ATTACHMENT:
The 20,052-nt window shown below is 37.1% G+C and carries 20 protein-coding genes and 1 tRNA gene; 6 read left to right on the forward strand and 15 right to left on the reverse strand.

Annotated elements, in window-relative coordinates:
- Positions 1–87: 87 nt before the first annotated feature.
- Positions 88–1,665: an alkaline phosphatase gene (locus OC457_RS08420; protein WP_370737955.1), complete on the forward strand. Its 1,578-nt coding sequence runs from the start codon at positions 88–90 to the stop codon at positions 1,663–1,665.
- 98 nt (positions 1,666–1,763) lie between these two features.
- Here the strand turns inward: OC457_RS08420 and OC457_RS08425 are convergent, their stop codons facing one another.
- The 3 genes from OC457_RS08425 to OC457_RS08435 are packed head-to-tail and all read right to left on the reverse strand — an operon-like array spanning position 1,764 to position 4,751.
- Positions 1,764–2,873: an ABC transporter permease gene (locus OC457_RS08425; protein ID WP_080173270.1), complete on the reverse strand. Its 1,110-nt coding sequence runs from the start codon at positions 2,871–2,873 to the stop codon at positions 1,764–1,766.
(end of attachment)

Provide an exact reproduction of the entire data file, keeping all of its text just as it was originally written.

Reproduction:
The 20,052-nt window shown below is 37.1% G+C and carries 20 protein-coding genes and 1 tRNA gene; 6 read left to right on the forward strand and 15 right to left on the reverse strand.

Annotated elements, in window-relative coordinates:
- Positions 1–87: 87 nt before the first annotated feature.
- Positions 88–1,665: an alkaline phosphatase gene (locus OC457_RS08420; protein WP_370737955.1), complete on the forward strand. Its 1,578-nt coding sequence runs from the start codon at positions 88–90 to the stop codon at positions 1,663–1,665.
- 98 nt (positions 1,666–1,763) lie between these two features.
- Here the strand turns inward: OC457_RS08420 and OC457_RS08425 are convergent, their stop codons facing one another.
- The 3 genes from OC457_RS08425 to OC457_RS08435 are packed head-to-tail and all read right to left on the reverse strand — an operon-like array spanning position 1,764 to position 4,751.
- Positions 1,764–2,873: an ABC transporter permease gene (locus OC457_RS08425; protein ID WP_080173270.1), complete on the reverse strand. Its 1,110-nt coding sequence runs from the start codon at positions 2,871–2,873 to the stop codon at positions 1,764–1,766.